The possibility of alternative explanations that do not relate to membrane fluidity deserves discussion. In the present study, plasma and erythrocyte LI were significantly correlated with high SFA and low PUFA intakes. In addition, trans-18 : 1 isomers and DHA, fatty acids that are exclusively or largely from the diet, were among the strongest individual fatty acids that determine the levels of plasma LI. Intake of these fatty acids can affect CHD risk through multiple pathways. For example, dietary SFA significantly increased the risk of CHD primarily through effects on increasing plasma concentration of LDL-cholesterol(29, 30). In contrast, replacement of SFA with PUFA in the diet significantly reduced LDL-cholesterol concentration and CHD risk(30). Dietary PUFA have also been indicated to alter fatty acids composition of tissue cell membrane phospholipids and lead to improved insulin sensitivity(3133). In addition, long-chain n-3 fatty acid intakes were significantly associated with lower levels of TAG and inflammatory biomarkers, as well as improved blood pressure and vascular function(34). Dietary consumption of trans-fat might also contribute to an increased risk of CHD via its adverse effects on blood lipids(35). Lastly, it is possible that a high-SFA and low-PUFA diet raises CHD risk through promoting thromboembolism. It has been observed that serum agglutination or creaming occurred after fat emulsions were administered intravenously to critically ill patients(36), especially when CRP levels were high(3638), and such agglutination might lead to increased risk of developing thromboembolism(38).

There are several limitations in the present analysis that should be discussed. First, plasma or erythrocyte LI may not be a direct measurement of membrane fluidity of various cell types and plasma lipoproteins. In the present study, the association of plasma LI was not independent of some individual fatty acids, such as trans-18 : 1 isomers and DHA, or blood lipids. Therefore, plasma LI did not provide additional predictive value beyond blood lipids and individual fatty acids that were established risk factors of CHD. More data of direct measurements of cell/lipoprotein membrane LI are warranted to corroborate our observations. Second, we cannot exclude the possibility that the present findings are due to unmeasured and residual confounding that is intrinsic to any observational studies. Third, we only measured plasma and erythrocyte fatty acid levels at baseline. Because fatty acid contents may fluctuate through change of diet, it is likely that this snapshot of fatty acid composition measurement may not represent the long-term average values. In general, this type of measurement errors tends to nullify associations. Lastly, the generalisability of the present findings is restricted to white male health professionals.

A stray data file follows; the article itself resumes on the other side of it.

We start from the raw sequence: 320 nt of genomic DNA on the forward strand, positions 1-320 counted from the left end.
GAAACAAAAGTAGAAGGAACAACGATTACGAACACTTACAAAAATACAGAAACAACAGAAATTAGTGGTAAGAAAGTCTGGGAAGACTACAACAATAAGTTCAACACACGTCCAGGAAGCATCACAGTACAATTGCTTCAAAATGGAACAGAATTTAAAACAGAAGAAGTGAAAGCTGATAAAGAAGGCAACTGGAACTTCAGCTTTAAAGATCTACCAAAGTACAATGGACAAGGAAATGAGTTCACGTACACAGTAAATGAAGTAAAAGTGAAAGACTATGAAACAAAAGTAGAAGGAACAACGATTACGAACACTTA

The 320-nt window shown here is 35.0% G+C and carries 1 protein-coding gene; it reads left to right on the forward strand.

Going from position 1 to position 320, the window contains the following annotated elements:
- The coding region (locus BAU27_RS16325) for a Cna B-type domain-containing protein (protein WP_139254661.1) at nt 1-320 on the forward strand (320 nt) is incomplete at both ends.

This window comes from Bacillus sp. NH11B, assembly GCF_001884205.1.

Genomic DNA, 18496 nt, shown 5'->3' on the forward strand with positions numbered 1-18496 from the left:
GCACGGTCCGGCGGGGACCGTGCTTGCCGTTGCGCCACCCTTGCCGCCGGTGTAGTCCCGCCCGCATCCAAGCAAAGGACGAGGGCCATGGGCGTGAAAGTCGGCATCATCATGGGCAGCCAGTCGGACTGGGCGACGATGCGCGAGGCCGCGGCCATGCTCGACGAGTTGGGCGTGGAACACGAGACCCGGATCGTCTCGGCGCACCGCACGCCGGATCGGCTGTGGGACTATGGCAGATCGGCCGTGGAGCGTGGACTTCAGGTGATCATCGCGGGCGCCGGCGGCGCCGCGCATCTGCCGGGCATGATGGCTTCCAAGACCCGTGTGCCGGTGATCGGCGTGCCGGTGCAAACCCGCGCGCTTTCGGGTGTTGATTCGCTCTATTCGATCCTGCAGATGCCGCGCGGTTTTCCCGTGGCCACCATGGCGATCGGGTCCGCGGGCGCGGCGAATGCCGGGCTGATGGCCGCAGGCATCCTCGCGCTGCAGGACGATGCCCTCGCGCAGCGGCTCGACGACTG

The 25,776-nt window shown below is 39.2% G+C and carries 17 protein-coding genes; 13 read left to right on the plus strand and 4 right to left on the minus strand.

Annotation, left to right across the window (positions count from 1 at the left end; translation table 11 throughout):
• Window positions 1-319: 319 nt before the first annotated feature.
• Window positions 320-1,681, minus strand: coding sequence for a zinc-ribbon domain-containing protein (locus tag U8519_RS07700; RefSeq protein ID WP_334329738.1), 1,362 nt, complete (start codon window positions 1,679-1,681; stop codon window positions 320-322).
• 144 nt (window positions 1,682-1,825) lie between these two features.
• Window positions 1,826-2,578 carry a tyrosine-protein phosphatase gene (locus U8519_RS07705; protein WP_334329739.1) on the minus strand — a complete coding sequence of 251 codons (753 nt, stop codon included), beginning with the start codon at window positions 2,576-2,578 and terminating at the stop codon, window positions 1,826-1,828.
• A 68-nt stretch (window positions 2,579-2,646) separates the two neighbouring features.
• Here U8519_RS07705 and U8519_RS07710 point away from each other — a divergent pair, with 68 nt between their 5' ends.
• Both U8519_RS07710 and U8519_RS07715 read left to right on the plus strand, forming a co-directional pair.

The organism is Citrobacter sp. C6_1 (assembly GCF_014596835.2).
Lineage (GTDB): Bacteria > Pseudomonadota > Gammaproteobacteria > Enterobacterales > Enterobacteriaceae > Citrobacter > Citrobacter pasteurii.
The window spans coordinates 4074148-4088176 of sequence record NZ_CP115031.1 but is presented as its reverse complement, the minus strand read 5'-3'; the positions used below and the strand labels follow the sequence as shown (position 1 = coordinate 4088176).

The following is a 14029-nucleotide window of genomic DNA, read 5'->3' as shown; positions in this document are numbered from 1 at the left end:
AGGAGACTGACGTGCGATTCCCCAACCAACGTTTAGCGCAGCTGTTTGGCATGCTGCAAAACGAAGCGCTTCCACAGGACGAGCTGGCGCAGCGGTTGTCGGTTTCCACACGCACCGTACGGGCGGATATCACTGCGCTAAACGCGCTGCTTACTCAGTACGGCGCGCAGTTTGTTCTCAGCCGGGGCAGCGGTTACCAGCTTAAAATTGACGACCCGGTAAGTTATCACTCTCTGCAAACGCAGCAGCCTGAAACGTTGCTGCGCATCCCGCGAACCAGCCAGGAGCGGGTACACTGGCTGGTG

In summary, we derived a novel LI that summarises the overall lipophilicity of major fatty acids in plasma and erythrocytes. In a prospective study of male US health professionals, we found a significant association between this index in plasma and an increased risk of CHD, and this association was primarily attributable to several individual fatty acids, including trans-18 : 1 isomers and DHA. More studies are warranted to corroborate the present findings and to elucidate whether the LI possesses values in predicting future CHD beyond those of some individual FA that are established risk factors of CHD.

Supplementary material

To view supplementary material for this article, please visit http://dx.doi.org/10.1017/S0007114512005272

Acknowledgements

The authors’ responsibilities were as follows: H. W. analysed the data and drafted the manuscript. E. L. D. conceived and developed the concept of LI. F. B. H. and Q. S. designed the study and supervised data analysis. All authors contributed to the interpretation of results and the critical revision of the manuscript. The present study was supported by research grants HL60,712 and CA055,075 from the National Institutes of Health, a career development award K99HL098,459 from the National Heart, Lung, and Blood Institute (to Q. S.), career development awards from the American Heart Association and American Diabetes Association (to E. L. D.), a Rio Hortega post-residency fellowship of the Instituto de Salud Carlos III, Ministry of Economy and Competitiveness, Spanish Government (to E. T. T.). There is no relevant conflict of interest to disclose.